Researchers Xin Li and Kaige Shi developed a zero-pressure difference (ZPD) method to enhance the development of vacuum suction units. Their method overcame leakage limitations by using a high-speed rotating water ring between the surface and suction cup to maintain the vacuum. They discuss their work in this week's Physics of Fluids, from AIP Publishing.
"There are many applications of our design, but we think the wall-climbing robot will be the most useful," said Li. "Compared to other wall-climbing robots, the robot with our ZPD-based suction unit achieves surprising improvement in performance."

The suction, however, consumes a lot of water and is connected to a supply, so the next step, according to Li, is to find a way to reduce the water consumption.

(Image Credit: Xin Li and Kaige Shi/ EurekAlert)


3

Fungi Considered To Help Build Lunar Bases and Mars Outposts

Fungus could be very much be with us once we humans settle on the moon and beyond, as NASA researchers investigate the potential of mycelia to help in constructing on the moon and Mars.

"Right now, traditional habitat designs for Mars are like a turtle — carrying our homes with us on our backs," project principal investigator Lynn Rothschild, of NASA's Ames Research Center in California, said in a statement.

While this may be a reliable plan, Rothschild states that this has huge energy costs. She suggests that we can “can harness mycelia to grow these habitats ourselves when we get there”.

More details about this over at Space.com.

(Image Credit: Lex vB/ Wikimedia Commons)


2

How Intimidating Is A Male Sparrow’s Voice To Other Male Sparrows?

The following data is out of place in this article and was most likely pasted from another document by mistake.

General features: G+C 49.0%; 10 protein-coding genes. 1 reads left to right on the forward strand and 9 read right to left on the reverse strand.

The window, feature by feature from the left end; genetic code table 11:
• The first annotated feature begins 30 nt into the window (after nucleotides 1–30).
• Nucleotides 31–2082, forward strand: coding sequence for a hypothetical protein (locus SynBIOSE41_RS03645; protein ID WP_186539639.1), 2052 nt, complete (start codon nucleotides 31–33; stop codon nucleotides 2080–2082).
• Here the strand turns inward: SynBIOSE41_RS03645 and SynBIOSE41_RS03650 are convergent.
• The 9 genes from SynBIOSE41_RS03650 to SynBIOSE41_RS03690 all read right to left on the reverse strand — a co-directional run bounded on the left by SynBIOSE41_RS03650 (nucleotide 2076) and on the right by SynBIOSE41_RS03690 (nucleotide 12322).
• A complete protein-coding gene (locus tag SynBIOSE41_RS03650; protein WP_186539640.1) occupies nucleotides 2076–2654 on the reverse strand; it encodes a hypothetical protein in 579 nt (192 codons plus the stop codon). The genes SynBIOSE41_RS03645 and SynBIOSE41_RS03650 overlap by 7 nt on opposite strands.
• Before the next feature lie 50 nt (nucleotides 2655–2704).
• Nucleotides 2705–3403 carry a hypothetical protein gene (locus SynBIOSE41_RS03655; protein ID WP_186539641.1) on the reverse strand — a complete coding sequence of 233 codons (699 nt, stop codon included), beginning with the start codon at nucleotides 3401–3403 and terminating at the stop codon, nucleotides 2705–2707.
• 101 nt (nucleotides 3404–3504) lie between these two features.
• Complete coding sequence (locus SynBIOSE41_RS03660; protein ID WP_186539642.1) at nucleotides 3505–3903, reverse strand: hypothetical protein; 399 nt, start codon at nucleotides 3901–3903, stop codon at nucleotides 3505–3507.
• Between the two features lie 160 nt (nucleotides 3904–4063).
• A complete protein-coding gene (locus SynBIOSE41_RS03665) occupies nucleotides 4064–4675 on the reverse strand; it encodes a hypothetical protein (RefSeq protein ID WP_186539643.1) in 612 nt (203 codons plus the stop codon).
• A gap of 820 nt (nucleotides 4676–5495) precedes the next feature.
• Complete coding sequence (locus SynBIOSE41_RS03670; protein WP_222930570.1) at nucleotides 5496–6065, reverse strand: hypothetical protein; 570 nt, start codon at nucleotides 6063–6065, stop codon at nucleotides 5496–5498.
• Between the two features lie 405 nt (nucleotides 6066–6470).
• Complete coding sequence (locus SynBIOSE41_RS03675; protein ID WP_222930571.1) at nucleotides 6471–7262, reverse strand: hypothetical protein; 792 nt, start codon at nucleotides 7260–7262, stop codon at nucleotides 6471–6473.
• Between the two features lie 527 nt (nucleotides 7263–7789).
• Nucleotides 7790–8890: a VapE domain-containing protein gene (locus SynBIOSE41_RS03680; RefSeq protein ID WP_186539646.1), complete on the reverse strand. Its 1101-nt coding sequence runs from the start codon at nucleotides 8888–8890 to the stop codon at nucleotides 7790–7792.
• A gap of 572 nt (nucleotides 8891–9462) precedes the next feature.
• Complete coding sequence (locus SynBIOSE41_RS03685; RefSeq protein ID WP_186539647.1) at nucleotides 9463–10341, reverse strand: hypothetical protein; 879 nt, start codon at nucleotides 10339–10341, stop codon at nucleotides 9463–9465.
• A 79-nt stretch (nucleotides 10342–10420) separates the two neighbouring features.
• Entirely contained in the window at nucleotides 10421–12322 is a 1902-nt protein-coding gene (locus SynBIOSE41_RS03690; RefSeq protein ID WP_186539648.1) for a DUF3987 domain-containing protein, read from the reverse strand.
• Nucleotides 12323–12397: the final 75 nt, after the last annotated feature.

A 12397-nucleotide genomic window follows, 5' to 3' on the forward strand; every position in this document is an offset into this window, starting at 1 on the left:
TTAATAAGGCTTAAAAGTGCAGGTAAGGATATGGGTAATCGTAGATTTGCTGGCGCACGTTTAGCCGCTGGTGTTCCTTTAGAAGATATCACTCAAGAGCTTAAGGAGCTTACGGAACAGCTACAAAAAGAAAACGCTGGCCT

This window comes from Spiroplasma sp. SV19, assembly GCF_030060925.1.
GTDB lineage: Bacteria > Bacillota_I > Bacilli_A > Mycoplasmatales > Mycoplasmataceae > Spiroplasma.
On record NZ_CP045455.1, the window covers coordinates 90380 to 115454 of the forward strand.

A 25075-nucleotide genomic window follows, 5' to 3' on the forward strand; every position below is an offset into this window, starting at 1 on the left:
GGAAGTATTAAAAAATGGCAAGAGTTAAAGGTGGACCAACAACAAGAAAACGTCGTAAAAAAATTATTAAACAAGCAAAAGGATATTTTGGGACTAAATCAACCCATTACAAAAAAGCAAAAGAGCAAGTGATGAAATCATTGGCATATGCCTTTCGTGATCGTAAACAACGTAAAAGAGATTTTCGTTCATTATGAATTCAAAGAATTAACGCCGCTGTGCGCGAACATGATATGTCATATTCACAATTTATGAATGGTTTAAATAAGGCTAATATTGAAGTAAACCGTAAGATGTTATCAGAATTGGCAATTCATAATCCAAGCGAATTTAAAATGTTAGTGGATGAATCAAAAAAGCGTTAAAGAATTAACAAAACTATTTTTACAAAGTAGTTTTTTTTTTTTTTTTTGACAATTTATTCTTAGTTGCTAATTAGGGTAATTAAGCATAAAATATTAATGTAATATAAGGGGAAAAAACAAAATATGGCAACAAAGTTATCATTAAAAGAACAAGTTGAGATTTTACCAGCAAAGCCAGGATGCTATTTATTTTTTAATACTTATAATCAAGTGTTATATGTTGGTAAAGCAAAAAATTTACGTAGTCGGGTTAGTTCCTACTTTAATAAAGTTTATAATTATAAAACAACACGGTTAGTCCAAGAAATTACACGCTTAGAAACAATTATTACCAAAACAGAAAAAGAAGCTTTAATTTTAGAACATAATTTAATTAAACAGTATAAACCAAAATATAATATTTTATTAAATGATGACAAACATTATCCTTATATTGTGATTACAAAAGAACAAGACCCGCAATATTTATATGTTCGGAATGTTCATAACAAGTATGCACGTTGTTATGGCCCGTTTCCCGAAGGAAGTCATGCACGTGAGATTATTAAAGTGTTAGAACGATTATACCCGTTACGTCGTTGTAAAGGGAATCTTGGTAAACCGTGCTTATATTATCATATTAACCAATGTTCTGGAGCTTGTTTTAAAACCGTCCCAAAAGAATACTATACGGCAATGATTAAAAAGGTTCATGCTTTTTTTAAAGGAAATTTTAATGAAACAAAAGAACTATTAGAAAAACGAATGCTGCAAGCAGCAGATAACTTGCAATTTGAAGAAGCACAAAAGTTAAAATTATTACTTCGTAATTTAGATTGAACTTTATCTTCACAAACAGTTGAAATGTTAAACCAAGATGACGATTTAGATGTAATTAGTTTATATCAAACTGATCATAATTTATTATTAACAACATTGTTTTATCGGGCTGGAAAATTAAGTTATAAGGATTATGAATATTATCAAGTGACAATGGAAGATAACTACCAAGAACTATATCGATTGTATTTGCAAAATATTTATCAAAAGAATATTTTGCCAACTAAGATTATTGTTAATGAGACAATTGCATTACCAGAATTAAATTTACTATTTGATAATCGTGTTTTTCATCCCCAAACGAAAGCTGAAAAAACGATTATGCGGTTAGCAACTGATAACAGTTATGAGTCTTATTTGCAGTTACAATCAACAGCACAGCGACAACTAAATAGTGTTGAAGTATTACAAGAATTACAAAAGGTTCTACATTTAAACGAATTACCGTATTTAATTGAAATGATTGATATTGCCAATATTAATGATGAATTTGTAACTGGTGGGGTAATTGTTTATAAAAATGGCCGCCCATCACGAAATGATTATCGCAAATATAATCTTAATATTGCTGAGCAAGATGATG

It depends on the age. Similar to us humans, a sparrow’s voice changes as it reaches its sunset years. As elderly swamp sparrows no longer sound the same as when they were younger, they also do not strike the same fear in other males who hear them, according to research led by Duke University.

Humans are remarkably good at guessing a person's age just by hearing their voice. But this is the first time the phenomenon has been demonstrated in wild animals, said Duke biology professor and study co-author Steve Nowicki.
During the early spring, a male swamp sparrow stakes out a breeding territory and threatens any male who dares to trespass on his turf. If a potential rival enters another male's territory and starts to sing, the resident male says "Get out!" by singing back with a rapid weet-weet-weet and flying toward the intruder. Eventually, if all else fails, he attacks.

The same team have found out previously that male swamp sparrows reach their peak as vocalists at age two. As they age, their voices decline, which make them sing less frequently and less consistently.

Check out how the research team conducted their study over at PHYS.org.

(Image Credit: Cephas/ Wikimedia Commons)


2

Internet Explorer Bug To Be Fixed, Says Microsoft

A security flaw in Internet Explorer is currently being used by hackers, according to Microsoft. The tech company told TechCrunch that it was “working on a fix”. However, it was unlikely to release a patch until the next round of monthly security fixes, which is scheduled for February 11.

The aforementioned security flaw is believed to be similar to the one disclosed by Mozilla earlier this week.

More details over at the site.

(Image Credit: geralt/ Pixabay)


3

Finally, A Practical Guide for Roadside Wildflower Viewing

We've all have this experience on a road trip: you see some nice blooming flowers on the side of the highway, and you wonder what kind of flowers they are. But you don't have the time, or the authority, to pull over and get a leisurely look. You might have a field guide with you, but the plants in it do not look like what you see out the window. Chris Helzer of The Prairie Ecologist understands that experience, and has therefore written a book to remedy the situation. His new ebook, A Field Guide to Roadside Wildflowers at Full Speed is available for free.

The wildflowers in the book are arranged by both color and blooming date (within color classes), just as you’ll see in other field guides. However, in this guide, the flowers appear as they actually look when you see them from the road. This much more realistic portrayal of wildflowers will prevent the frustration that comes from staring bleakly at field guide photos that bear little resemblance to what you see out your car window.

Read about the book at The Prairie Ecologist, and read the full book here.

-via Metafilter